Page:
|Title||Early-Life Military Exposures and Functional Impairment Trajectories Among Older Male Veterans: The Buffering Effect of Psychological Resilience.|
|Publication Type||Journal Article|
|Year of Publication||Forthcoming|
|Authors||Taylor, MG, Urena, S, Carr, DC, Min, S|
|Journal||Journal of Gerontology Series B: Psychological Sciences & Social Sciences|
|Keywords||Early Life, Functional limitations, Psychology, Resilience, Veterans|
Objectives: Drawing on the life course framework and theoretical concept of resilience, we examine the impact of early-life service-related exposures (SREs) on later-life functional impairment trajectories among older U.S. male veterans. We conceptualize resilience as a psychological resource potentially moderating the lasting negative consequences of traumatic military exposures.
Method: Using the 2013 Veterans Mail Survey linked to the Health and Retirement Study 2006-2014 Leave Behind Questionnaire and RAND Data File (v.N), we estimate latent growth curve models of functional impairment trajectories.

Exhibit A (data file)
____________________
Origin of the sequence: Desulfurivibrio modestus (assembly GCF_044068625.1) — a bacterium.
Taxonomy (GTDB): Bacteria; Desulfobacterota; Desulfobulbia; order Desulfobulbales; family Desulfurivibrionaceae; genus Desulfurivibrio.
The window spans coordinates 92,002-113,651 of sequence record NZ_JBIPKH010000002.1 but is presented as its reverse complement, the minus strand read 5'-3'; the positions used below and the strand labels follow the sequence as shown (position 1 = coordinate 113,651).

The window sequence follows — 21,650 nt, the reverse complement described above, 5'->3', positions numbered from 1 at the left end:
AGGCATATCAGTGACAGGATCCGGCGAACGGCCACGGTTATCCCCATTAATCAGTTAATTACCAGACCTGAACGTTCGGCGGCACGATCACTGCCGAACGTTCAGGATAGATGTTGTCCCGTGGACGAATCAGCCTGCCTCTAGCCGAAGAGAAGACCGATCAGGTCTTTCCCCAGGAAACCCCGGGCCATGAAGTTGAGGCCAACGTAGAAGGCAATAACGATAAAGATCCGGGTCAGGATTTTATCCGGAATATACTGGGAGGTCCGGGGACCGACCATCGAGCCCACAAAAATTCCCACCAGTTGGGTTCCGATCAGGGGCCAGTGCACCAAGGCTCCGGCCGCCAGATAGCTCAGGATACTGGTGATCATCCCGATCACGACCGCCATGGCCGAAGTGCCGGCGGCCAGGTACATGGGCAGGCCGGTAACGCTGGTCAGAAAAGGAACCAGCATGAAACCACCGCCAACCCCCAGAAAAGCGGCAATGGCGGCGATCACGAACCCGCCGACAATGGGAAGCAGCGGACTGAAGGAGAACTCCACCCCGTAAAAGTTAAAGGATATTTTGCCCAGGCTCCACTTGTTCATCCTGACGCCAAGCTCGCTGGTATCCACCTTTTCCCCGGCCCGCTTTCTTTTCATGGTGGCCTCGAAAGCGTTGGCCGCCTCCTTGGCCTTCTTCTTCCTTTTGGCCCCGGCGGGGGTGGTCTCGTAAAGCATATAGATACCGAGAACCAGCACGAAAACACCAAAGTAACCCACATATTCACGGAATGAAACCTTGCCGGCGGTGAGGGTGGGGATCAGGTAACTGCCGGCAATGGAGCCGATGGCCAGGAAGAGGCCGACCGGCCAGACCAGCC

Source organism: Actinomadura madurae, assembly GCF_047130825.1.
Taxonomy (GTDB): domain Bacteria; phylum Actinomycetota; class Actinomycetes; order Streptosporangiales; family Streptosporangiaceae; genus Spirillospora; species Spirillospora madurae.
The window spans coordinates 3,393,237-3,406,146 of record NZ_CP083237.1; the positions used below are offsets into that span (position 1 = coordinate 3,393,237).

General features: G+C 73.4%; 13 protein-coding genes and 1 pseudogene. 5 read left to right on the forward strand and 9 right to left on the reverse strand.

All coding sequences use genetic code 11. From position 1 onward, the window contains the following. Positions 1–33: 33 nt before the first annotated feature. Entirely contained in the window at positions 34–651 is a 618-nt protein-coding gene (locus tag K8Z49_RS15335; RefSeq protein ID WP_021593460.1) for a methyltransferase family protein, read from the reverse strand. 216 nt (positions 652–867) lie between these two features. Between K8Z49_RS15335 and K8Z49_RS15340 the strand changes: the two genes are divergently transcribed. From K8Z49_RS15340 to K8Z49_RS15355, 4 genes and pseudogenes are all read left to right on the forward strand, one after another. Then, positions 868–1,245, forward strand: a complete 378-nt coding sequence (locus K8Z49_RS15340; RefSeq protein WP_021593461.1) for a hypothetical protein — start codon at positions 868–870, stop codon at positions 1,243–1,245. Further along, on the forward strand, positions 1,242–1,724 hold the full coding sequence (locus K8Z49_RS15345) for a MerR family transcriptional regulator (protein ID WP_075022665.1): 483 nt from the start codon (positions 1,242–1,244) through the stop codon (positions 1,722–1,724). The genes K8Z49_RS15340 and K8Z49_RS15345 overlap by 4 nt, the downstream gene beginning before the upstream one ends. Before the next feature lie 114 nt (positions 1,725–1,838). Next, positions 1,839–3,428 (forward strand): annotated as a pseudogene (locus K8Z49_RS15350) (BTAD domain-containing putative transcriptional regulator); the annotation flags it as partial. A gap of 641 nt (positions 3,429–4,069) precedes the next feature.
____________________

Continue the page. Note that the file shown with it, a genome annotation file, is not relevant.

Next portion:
Results: SRE to death has a persistent positive effect on functional limitations and activities of daily living limitations. Psychological resilience significantly moderates this association, such that veterans maintaining higher levels of resilience in the face of adverse exposures have considerably less functional impairment over time compared to their counterparts with low levels of resilience.
Discussion: Our findings point to the importance of psychological resilience in later life, especially within the realm of traumas occurring in early life. We discuss implications for current military training programs, stressing the importance of research considering individual resources and processes that promote adaptation in the face of adverse life events.
|User Guide Notes|
|Alternate Journal||J Gerontol B Psychol Sci Soc Sci|